“We didn’t realize we were making memories, we just knew we were having fun.” – A.A. Milne, Winnie the Pooh

The other day I spoke to my favorite 14-year old. In perfect teenage fashion, she was lounging in her room, babysitting her brother and detailing her excitement for the end of the school year. We did social studies homework, found frustration with end of school year insanity, dreamed about travel and talked of the utter joy she gets from her passion for horses. And then, unknowingly, she paid me the best compliment ever. She called me ‘earthy’ and seemed to light up at the thought of taking time out of the day to go to yoga and find an ease. She has no idea how big my heart smiled at that very instant. Read the rest of this entry

Dropping in – on and off the mat


sand dollars on Coronaado

When I hear the phrase ‘dropping in’ I often think of surfers grabbing their best wave, but when Zaquia mentioned it in her yoga class it seemed to have a different meaning all the same. Then @yogagirl wrote about how yoga is so much more than an on the mat practice and that hit home, too. Then I had a chat with a friend who maintains a plan to move houses every decade to try out a new space and be as present as possible in her new community and that landed the trilogy. Seems the universe wanted me to see that ‘dropping in’ is far more than finding the sweet spot atop the ocean. Read the rest of this entry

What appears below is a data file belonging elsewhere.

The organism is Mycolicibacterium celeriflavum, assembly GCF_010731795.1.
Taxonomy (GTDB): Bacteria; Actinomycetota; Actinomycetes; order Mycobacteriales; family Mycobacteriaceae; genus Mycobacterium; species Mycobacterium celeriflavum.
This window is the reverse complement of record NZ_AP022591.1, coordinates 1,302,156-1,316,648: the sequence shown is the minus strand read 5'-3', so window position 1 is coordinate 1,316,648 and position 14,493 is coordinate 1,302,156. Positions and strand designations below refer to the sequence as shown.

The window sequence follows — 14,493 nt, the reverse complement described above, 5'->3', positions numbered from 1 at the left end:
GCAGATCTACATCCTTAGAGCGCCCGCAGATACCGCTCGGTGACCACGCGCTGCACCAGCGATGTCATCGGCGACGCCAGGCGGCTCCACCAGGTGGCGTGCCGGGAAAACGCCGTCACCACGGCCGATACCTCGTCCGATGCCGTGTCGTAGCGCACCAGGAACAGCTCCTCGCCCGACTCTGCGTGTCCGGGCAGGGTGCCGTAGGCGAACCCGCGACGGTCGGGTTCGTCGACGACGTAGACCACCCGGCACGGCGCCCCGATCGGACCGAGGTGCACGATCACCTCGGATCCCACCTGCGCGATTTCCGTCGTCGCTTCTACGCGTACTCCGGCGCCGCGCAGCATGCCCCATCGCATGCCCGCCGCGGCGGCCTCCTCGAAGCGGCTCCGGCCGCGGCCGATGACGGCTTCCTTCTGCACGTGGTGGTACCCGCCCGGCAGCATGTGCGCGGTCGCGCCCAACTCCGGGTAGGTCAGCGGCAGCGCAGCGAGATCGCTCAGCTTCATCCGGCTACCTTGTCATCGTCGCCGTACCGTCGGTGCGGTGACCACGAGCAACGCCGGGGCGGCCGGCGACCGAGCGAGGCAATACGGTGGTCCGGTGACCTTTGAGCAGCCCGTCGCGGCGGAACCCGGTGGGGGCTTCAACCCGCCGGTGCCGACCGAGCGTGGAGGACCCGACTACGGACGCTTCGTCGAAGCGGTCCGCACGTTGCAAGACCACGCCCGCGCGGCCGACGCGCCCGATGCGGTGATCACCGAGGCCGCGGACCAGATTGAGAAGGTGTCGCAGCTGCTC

Choosing you



Sometimes it’s hard to choose you. For some reason, so many of us have grown up thinking that putting ourselves first or on the same playing field as others is selfish. Somehow we’ve been indoctrinated into the belief that everyone else matters more than we do, that work relationships mean we ‘should’ suffer, that we must ‘bend’ to what others need and that we put our feelings aside to make others feel better. Why on earth were we ever taught to think we matter any less than anyone else? Read the rest of this entry

One month, two weeks; Monday



Exactly one month ago we left New York headed west to San Diego. Five seconds shy of leaving with sustenance from the bagel store, the husband slipped on black ice and that was that. The six day road trip included an urgi care visit in western Pennsylvania, an ortho clinic visit in Kentucky, amazingly compliant ADA hotel rooms and kind people along the way, a visit to the Louisville Slugger Factory, barbecue in the car in St. Louis and two weeks (exactly two weeks today) later a tibial plateau fracture surgery by a military/baseball affiliated surgeon in San Diego – this was a different kind of road trip. Read the rest of this entry